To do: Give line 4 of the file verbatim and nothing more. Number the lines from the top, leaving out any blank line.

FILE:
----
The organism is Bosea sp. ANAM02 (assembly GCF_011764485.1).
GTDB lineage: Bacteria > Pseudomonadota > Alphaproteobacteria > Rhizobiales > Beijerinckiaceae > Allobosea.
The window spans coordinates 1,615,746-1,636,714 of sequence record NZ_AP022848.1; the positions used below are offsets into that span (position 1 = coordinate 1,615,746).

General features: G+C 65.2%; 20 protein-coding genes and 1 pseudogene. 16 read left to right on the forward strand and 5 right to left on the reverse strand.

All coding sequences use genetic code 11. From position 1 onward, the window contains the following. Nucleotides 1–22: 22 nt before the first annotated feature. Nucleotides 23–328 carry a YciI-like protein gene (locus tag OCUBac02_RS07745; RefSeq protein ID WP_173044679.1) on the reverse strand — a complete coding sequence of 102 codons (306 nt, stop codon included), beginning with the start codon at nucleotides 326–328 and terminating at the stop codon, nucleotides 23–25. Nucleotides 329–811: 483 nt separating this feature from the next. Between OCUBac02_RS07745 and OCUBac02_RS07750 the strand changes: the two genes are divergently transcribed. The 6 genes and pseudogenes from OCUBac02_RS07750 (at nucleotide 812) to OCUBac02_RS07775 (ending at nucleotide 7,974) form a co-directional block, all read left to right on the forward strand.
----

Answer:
General features: G+C 65.2%; 20 protein-coding genes and 1 pseudogene. 16 read left to right on the forward strand and 5 right to left on the reverse strand.